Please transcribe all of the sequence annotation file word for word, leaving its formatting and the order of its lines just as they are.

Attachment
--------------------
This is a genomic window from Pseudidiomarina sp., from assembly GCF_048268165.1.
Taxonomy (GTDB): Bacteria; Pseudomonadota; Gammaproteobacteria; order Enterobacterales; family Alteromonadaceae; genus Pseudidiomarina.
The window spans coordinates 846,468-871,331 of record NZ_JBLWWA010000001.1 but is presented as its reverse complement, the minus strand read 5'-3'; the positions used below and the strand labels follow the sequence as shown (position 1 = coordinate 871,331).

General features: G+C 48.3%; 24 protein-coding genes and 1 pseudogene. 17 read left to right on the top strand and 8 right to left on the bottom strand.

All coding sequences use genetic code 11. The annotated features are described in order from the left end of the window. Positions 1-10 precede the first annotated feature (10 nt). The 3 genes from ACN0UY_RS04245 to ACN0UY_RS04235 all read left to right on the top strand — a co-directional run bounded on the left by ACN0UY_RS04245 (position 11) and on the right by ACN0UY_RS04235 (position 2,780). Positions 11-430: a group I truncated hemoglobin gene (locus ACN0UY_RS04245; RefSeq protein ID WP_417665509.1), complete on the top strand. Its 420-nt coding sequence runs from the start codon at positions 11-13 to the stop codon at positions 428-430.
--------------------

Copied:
This is a genomic window from Pseudidiomarina sp., from assembly GCF_048268165.1.
Taxonomy (GTDB): Bacteria; Pseudomonadota; Gammaproteobacteria; order Enterobacterales; family Alteromonadaceae; genus Pseudidiomarina.
The window spans coordinates 846,468-871,331 of record NZ_JBLWWA010000001.1 but is presented as its reverse complement, the minus strand read 5'-3'; the positions used below and the strand labels follow the sequence as shown (position 1 = coordinate 871,331).

General features: G+C 48.3%; 24 protein-coding genes and 1 pseudogene. 17 read left to right on the top strand and 8 right to left on the bottom strand.

All coding sequences use genetic code 11. The annotated features are described in order from the left end of the window. Positions 1-10 precede the first annotated feature (10 nt). The 3 genes from ACN0UY_RS04245 to ACN0UY_RS04235 all read left to right on the top strand — a co-directional run bounded on the left by ACN0UY_RS04245 (position 11) and on the right by ACN0UY_RS04235 (position 2,780). Positions 11-430: a group I truncated hemoglobin gene (locus ACN0UY_RS04245; RefSeq protein ID WP_417665509.1), complete on the top strand. Its 420-nt coding sequence runs from the start codon at positions 11-13 to the stop codon at positions 428-430.